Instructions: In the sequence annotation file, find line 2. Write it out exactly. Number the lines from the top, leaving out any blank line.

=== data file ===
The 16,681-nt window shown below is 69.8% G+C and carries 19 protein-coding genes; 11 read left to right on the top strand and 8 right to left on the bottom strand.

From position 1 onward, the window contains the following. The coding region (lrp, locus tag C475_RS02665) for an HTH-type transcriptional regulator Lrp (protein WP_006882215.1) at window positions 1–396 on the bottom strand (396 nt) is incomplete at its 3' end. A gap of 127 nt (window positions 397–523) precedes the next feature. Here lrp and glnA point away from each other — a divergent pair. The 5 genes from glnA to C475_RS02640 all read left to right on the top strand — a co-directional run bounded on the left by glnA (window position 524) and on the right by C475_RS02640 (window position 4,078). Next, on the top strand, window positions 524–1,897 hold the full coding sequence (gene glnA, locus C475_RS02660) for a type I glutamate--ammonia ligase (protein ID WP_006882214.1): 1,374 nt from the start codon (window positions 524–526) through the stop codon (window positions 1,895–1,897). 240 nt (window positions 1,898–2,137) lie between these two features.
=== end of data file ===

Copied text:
From position 1 onward, the window contains the following. The coding region (lrp, locus tag C475_RS02665) for an HTH-type transcriptional regulator Lrp (protein WP_006882215.1) at window positions 1–396 on the bottom strand (396 nt) is incomplete at its 3' end. A gap of 127 nt (window positions 397–523) precedes the next feature. Here lrp and glnA point away from each other — a divergent pair. The 5 genes from glnA to C475_RS02640 all read left to right on the top strand — a co-directional run bounded on the left by glnA (window position 524) and on the right by C475_RS02640 (window position 4,078). Next, on the top strand, window positions 524–1,897 hold the full coding sequence (gene glnA, locus C475_RS02660) for a type I glutamate--ammonia ligase (protein ID WP_006882214.1): 1,374 nt from the start codon (window positions 524–526) through the stop codon (window positions 1,895–1,897). 240 nt (window positions 1,898–2,137) lie between these two features.